The Goemai of Nigeria
The Goemai trace their origin to the son of a Ngas Chief. In the nineteenth century, the Goemai were the largest ethnic group in the lowlands. Goemailand, with Shendam at its center, continues to show much Ngas culture; while the southern centers of Damshin, Shemankar, and Kwande still share the Jukun culture influence from Jukun immigrants who mixed with the southern Goemai. Although the Jukun and Ngas are historically and culturally related to the Goemai, the differences in the three groups' languages confirm their distinctness as separate groups.
What are their lives like?
The Goemai live in round, mud-walled huts grouped into enclosed family compounds (villages). Each hut has two cylindrical walls. The inner walls serve as a granary, while the space between it and the outer wall are their living quarters.
Each Goemai village has a chief-priest who answers to the tribal chief (king), the supreme governmental and religious leader of the Goemai tribe. Their system of government is quite organized; the chief-priests form an advisory council and act as officials to the king. There are officials who function as military commanders (intermediaries between the Goemai and outside groups), cooks, and barbers (performing the coronation process), to name a few. The chief-priests also perform the actual religious duties.
All Goemai share the custom of filing their top and bottom front teeth. However, many customs and beliefs only pertain to the office of king. For instance, the king may not look upon the Benue River or he will die. Traditionally, upon his death, the king's favorite wife, horse, and servant were buried in the same grave with him. Also, no one may plant their farms until the king's farm is planted. The most striking physical symbol of kingship is the "sacred hairlock" that is held with an ivory pin and disk containing stones that symbolize the various crops his people cultivate.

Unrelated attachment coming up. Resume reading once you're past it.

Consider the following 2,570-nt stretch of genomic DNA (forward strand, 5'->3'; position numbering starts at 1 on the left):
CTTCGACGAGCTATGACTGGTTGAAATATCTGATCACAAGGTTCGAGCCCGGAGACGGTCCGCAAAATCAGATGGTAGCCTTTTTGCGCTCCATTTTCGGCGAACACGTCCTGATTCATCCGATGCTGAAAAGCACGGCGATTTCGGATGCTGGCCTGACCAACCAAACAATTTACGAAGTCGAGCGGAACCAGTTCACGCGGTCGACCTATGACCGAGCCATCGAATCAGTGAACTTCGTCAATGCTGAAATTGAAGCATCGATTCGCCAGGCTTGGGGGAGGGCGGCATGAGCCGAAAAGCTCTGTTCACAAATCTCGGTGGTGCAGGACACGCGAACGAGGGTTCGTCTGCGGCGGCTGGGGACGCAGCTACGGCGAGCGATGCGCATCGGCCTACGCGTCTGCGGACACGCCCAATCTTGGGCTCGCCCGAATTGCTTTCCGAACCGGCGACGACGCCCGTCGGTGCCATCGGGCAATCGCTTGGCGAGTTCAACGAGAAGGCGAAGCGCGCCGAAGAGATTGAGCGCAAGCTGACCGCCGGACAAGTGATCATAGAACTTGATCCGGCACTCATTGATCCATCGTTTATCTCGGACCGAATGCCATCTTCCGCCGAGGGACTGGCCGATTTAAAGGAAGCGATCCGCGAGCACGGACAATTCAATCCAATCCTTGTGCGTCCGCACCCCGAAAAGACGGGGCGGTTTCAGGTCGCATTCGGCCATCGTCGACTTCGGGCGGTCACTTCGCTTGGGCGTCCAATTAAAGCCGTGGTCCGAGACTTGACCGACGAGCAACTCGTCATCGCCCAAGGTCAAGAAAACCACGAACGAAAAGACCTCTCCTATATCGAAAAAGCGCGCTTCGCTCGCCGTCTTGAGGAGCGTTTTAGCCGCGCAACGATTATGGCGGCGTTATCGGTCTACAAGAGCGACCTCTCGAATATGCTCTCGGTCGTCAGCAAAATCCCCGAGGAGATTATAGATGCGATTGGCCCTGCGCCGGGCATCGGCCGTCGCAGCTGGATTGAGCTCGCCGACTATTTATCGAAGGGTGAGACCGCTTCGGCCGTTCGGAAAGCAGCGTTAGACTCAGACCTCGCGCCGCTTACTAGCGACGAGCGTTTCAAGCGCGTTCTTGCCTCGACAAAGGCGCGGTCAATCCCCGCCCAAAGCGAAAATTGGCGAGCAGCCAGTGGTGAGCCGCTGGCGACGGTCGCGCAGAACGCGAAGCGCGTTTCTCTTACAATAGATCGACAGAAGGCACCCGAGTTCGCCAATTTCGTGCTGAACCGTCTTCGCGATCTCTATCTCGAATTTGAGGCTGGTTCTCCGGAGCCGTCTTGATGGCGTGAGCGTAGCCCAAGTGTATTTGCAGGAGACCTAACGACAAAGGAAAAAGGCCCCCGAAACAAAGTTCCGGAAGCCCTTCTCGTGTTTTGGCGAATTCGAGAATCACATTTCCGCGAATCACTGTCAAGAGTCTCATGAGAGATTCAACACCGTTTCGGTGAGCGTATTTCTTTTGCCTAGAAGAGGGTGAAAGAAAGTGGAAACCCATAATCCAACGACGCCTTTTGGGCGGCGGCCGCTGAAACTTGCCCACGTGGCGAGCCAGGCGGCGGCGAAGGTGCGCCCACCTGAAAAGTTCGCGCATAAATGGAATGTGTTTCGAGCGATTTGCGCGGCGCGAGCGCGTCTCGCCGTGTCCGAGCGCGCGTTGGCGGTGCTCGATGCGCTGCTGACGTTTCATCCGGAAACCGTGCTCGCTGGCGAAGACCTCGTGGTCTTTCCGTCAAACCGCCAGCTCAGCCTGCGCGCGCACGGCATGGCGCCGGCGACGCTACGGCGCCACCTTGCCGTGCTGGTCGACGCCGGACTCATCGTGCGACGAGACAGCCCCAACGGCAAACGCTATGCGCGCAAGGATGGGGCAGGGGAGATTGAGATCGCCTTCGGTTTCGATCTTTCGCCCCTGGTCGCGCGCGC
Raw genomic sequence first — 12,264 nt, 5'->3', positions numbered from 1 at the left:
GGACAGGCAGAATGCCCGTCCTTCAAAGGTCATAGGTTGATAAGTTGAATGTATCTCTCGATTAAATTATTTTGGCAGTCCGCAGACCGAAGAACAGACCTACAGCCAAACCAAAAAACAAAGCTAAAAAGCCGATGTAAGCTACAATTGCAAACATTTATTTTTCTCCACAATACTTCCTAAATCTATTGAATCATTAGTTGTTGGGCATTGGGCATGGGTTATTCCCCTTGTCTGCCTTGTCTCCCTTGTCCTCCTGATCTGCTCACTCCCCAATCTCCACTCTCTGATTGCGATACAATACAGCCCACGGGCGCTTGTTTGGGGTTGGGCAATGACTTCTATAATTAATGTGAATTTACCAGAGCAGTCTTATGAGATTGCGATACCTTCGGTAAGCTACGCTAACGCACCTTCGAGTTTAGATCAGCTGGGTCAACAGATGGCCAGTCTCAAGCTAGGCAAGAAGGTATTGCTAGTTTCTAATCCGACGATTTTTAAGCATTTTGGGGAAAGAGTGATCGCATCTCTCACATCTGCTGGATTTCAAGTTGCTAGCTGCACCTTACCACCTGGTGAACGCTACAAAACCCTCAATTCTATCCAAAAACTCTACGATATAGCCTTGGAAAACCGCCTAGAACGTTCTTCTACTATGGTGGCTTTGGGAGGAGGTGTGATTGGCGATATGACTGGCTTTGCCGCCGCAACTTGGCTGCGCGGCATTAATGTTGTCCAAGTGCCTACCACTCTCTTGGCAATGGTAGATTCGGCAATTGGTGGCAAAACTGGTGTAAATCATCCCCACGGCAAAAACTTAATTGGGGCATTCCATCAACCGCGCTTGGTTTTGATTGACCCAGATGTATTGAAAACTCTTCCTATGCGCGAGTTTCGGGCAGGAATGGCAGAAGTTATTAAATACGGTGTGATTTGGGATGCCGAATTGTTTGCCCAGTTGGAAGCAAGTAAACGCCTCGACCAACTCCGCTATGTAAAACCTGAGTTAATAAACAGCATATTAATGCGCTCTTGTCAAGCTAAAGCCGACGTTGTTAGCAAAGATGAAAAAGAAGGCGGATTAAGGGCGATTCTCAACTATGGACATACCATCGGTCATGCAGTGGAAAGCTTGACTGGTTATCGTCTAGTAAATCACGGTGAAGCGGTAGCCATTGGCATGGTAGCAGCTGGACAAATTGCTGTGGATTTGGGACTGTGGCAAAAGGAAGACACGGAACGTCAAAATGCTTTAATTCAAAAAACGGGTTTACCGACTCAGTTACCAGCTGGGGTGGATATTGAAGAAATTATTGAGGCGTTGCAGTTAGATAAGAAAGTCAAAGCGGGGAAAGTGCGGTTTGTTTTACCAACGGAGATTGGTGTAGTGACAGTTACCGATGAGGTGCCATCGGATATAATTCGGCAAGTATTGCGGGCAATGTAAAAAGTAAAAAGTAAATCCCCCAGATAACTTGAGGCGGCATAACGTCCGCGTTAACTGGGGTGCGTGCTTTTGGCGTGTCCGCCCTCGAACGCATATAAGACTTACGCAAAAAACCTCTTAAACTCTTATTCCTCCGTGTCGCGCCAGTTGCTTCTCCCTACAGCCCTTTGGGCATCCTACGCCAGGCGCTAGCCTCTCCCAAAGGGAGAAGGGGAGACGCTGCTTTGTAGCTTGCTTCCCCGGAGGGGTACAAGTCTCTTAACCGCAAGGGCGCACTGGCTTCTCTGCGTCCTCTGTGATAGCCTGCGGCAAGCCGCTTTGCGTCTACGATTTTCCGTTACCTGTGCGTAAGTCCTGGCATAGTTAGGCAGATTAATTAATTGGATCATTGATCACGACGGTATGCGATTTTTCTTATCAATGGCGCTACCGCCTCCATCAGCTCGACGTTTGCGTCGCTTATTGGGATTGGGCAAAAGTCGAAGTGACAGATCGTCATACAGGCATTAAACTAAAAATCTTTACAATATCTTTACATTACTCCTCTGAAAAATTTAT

Customs and beliefs, likewise, are specific to commoners. Boys are circumcised at the age of seven. A ceremony marks the occasion and a special dance takes place around them. The dancers throw themselves on the ground rolling over and over at the boys' feet. Marriage is also important. A man desiring a wife will bring her a mat with cloth rolled inside. She will return it and others, brought by other suitors, to the man of her choice. When the bride-price is paid, the bride is covered in a big cloth and led to the groom's compound. She is followed there by girls crawling along the ground like snakes. Until the marriage is consummated, the bride may not go out or do ordinary work and her food is brought to her.
What are their beliefs?
What are their needs?
Latest estimates from the World Evangelization Research Center.
© Copyright 1997
Bethany World Prayer Center
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